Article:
“Say what you want about my movies, my career, my weight, have fun,” James said. “Three things are undeniable: my faith, my family and my loyalty to the Mets.”
Another comedic actor, Ben Stiller, reportedly considered making a movie featuring Mike Piazza in the early 2000s. His father, the late Jerry Stiller, sang a spirited rendition of “Take Me Out to the Ball Game” at Citi Field in 2011.
Singing is likewise a talent of Glenn Close, who performed the national anthem before Game 1 of the 1986 World Series at Shea Stadium, and again before a 2016 game at Citi Field. Close once told the Hollywood Reporter that she used to spend time with Rusty Staub -- and on one occasion, Nolan Ryan -- at a Manhattan restaurant after games in the 1970s.
Stage and screen actor Matthew Broderick is a frequent attendee of Mets games, as he discussed during an inning the SNY booth in 2017. Those who have thrown ceremonial first pitches at Citi include “Modern Family” star Ty Burrell, “10 Things I Hate About You” actress Julia Stiles, and “Teen Wolf” actor Dylan O’Brien, whose Twitter bio refers to him as a “long-suffering Mets fan.” Following a much-publicized accident on the set of “Maze Runner” in 2016, O’Brien broke his Twitter silence by typing simply: “LGM baby.”
Perhaps no one has brought the word “Mets” into the pop culture lexicon as frequently as Nas, who has mentioned the team in various raps over the decades. In 2019, the Brooklyn-born Nas wore a Pete Alonso jersey while on tour. Another rapper, Nicki Minaj, grew up a Mets fan in Queens. Two members of the Beastie Boys -- Ad-Rock and MCA -- also grew up fans of the team. When MCA died in 2012, all Mets players changed their walk-up music to a Beastie Boys song to honor him.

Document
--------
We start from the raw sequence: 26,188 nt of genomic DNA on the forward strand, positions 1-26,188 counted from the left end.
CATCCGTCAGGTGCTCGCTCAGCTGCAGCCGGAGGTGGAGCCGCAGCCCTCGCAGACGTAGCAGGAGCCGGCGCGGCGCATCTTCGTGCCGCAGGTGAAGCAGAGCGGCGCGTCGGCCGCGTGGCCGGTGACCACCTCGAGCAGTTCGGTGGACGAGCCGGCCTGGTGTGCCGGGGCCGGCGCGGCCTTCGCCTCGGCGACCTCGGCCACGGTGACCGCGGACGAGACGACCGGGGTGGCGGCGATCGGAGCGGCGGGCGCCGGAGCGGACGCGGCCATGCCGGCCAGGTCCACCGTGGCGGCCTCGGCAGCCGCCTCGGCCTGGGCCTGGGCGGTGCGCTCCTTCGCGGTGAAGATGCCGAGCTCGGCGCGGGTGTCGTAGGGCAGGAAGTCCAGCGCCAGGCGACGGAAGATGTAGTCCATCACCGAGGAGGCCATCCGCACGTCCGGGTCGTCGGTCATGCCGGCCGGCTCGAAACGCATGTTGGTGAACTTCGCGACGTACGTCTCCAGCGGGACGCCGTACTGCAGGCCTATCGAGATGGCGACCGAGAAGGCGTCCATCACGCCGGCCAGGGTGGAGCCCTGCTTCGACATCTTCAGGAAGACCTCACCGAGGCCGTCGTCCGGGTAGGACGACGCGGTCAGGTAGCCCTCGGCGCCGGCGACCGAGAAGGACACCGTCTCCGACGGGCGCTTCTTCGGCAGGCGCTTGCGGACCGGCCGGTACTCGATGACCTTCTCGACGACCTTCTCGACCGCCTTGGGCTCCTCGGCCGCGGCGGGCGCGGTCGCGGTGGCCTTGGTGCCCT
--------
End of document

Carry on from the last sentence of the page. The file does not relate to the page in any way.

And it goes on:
The most famous musician interaction at Citi Field in recent years belongs to 50 Cent, who threw a first pitch so wide that it has been a staple of blooper reels ever since. 50 Cent told Newsday in 2018 that he is both a Yankees and Mets fan. The same could be said for Billy Joel, who grew up a Dodgers and Yankees fan but has since become more synonymous with the Mets. Joel sung the national anthem before games in the 1986, 2000 and 2015 World Series, and headlined two sold-out “Last Play at Shea” concerts in 2008.
Two non-baseball athletes have brought the Mets into the spotlight in recent years, both with direct connections to the team. NFL quarterback Patrick Mahomes famously played in the Shea Stadium outfield as a child during the two seasons that his father, Pat Mahomes, was a reliever for the Mets. Although the elder Mahomes spent most of his career elsewhere, his talented son apparently took a liking to New York, wearing a Mets jersey for his press conference following a Chiefs game in 2018.
Utah Jazz star Donovan Mitchell also grew up around baseball thanks to his father, Donovan Mitchell Sr., who has worked in various roles for the Mets over the years. The younger Mitchell has shown up to NBA games wearing a Mets jersey, and has mingled with players at Citi Field. He even took batting practice before a 2019 game, nearly hitting a homer.